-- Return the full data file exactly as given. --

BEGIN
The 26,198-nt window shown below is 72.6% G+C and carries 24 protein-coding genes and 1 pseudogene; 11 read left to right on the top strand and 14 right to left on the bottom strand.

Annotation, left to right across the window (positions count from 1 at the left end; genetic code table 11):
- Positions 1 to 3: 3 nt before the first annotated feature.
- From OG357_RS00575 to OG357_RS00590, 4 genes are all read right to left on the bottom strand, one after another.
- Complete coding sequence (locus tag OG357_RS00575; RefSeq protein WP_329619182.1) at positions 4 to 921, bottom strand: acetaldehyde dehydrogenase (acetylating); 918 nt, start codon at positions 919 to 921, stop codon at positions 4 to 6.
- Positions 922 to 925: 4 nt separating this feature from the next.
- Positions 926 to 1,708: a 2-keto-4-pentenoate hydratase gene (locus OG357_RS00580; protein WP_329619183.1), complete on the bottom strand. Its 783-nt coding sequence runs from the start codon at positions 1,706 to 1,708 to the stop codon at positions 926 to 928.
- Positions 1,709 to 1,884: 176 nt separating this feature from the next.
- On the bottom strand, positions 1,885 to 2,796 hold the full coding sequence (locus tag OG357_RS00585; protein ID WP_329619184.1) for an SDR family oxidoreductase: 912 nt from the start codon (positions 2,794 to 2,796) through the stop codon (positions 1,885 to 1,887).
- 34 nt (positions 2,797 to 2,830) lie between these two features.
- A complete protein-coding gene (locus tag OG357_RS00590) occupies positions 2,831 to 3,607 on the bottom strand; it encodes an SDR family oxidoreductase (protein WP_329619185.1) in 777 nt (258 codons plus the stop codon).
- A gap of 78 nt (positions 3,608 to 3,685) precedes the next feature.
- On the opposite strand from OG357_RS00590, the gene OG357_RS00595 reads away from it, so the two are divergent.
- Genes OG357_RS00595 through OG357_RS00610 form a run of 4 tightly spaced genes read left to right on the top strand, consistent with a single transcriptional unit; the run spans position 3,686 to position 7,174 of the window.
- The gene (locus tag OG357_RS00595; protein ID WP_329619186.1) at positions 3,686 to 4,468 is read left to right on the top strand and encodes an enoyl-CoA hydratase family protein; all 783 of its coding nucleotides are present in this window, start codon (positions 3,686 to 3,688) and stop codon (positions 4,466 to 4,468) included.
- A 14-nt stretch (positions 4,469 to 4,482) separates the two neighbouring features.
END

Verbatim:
The 26,198-nt window shown below is 72.6% G+C and carries 24 protein-coding genes and 1 pseudogene; 11 read left to right on the top strand and 14 right to left on the bottom strand.

Annotation, left to right across the window (positions count from 1 at the left end; genetic code table 11):
- Positions 1 to 3: 3 nt before the first annotated feature.
- From OG357_RS00575 to OG357_RS00590, 4 genes are all read right to left on the bottom strand, one after another.
- Complete coding sequence (locus tag OG357_RS00575; RefSeq protein WP_329619182.1) at positions 4 to 921, bottom strand: acetaldehyde dehydrogenase (acetylating); 918 nt, start codon at positions 919 to 921, stop codon at positions 4 to 6.
- Positions 922 to 925: 4 nt separating this feature from the next.
- Positions 926 to 1,708: a 2-keto-4-pentenoate hydratase gene (locus OG357_RS00580; protein WP_329619183.1), complete on the bottom strand. Its 783-nt coding sequence runs from the start codon at positions 1,706 to 1,708 to the stop codon at positions 926 to 928.
- Positions 1,709 to 1,884: 176 nt separating this feature from the next.
- On the bottom strand, positions 1,885 to 2,796 hold the full coding sequence (locus tag OG357_RS00585; protein ID WP_329619184.1) for an SDR family oxidoreductase: 912 nt from the start codon (positions 2,794 to 2,796) through the stop codon (positions 1,885 to 1,887).
- 34 nt (positions 2,797 to 2,830) lie between these two features.
- A complete protein-coding gene (locus tag OG357_RS00590) occupies positions 2,831 to 3,607 on the bottom strand; it encodes an SDR family oxidoreductase (protein WP_329619185.1) in 777 nt (258 codons plus the stop codon).
- A gap of 78 nt (positions 3,608 to 3,685) precedes the next feature.
- On the opposite strand from OG357_RS00590, the gene OG357_RS00595 reads away from it, so the two are divergent.
- Genes OG357_RS00595 through OG357_RS00610 form a run of 4 tightly spaced genes read left to right on the top strand, consistent with a single transcriptional unit; the run spans position 3,686 to position 7,174 of the window.
- The gene (locus tag OG357_RS00595; protein ID WP_329619186.1) at positions 3,686 to 4,468 is read left to right on the top strand and encodes an enoyl-CoA hydratase family protein; all 783 of its coding nucleotides are present in this window, start codon (positions 3,686 to 3,688) and stop codon (positions 4,466 to 4,468) included.
- A 14-nt stretch (positions 4,469 to 4,482) separates the two neighbouring features.